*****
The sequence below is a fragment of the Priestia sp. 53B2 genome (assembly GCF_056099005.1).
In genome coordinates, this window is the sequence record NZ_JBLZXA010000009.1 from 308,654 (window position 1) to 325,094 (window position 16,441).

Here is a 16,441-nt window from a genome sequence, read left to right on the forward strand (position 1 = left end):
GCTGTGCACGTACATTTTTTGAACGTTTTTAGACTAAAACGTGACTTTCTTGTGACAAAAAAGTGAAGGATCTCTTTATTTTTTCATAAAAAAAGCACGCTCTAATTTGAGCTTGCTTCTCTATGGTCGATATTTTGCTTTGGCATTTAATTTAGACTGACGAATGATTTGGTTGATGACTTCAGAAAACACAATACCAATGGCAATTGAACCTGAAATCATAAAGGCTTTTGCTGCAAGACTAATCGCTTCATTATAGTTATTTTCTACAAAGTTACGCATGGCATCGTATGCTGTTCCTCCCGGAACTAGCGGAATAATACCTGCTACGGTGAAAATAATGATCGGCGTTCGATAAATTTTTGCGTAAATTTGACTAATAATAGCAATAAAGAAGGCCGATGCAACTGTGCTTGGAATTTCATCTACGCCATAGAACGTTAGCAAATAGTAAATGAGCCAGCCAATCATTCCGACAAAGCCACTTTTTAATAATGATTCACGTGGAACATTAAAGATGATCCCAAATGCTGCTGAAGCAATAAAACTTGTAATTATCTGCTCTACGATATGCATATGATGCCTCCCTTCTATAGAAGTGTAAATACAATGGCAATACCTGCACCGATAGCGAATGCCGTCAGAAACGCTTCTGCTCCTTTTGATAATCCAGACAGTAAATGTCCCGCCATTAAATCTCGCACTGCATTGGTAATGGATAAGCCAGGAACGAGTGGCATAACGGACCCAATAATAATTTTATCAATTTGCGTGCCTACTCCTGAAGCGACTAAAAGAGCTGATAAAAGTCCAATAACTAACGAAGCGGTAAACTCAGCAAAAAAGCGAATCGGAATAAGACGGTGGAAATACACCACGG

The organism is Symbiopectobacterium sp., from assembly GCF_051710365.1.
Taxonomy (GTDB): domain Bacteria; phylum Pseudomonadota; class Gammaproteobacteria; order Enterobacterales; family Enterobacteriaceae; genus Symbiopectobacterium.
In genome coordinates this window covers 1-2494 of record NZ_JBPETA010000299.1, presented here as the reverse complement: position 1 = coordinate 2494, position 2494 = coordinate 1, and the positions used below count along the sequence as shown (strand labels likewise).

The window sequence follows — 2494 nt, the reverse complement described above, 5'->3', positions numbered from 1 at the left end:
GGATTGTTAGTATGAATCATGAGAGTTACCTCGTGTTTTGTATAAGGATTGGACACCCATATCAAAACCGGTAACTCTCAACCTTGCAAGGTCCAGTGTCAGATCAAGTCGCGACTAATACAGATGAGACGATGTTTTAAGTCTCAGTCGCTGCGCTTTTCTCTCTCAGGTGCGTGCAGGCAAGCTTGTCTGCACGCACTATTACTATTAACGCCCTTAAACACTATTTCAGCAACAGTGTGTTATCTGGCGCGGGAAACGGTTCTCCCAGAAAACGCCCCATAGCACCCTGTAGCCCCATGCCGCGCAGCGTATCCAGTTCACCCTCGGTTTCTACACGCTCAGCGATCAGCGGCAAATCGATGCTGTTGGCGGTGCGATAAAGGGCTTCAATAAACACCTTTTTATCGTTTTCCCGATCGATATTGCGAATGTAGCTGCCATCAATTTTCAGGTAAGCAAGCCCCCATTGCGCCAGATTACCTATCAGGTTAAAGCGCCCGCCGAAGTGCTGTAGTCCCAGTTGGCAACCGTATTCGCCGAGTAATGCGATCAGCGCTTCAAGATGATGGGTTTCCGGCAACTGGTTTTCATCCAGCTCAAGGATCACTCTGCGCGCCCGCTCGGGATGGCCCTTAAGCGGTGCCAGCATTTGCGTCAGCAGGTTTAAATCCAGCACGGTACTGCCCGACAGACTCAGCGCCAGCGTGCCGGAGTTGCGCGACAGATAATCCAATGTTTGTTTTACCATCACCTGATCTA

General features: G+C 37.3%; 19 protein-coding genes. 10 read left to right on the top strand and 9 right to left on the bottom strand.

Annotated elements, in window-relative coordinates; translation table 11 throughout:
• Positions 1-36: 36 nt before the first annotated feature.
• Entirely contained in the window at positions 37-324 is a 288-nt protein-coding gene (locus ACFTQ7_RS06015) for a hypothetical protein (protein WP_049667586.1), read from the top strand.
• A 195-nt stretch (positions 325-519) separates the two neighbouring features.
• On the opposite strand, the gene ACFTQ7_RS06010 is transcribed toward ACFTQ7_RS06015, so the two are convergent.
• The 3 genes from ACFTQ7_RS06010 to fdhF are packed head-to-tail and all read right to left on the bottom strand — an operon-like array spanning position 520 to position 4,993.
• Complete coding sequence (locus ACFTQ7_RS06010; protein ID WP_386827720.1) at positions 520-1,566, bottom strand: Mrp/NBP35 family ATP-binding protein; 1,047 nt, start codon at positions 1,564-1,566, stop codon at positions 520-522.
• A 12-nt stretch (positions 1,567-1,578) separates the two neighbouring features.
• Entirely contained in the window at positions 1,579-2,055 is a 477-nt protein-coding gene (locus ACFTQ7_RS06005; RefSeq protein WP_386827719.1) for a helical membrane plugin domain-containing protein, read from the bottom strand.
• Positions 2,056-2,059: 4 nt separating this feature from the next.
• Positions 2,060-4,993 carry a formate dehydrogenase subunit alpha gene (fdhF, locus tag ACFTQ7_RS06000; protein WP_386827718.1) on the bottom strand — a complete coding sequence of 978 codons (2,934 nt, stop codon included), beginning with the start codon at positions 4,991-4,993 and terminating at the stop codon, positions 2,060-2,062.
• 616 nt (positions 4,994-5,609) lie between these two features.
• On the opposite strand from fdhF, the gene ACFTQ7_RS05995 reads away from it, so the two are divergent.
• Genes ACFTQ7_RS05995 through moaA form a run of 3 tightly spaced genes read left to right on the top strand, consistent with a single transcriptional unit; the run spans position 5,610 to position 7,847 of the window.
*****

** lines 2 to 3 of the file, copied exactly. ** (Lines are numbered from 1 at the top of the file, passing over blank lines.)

In genome coordinates, this window is the sequence record NZ_JBLZXA010000009.1 from 308,654 (window position 1) to 325,094 (window position 16,441).

Here is a 16,441-nt window from a genome sequence, read left to right on the forward strand (position 1 = left end):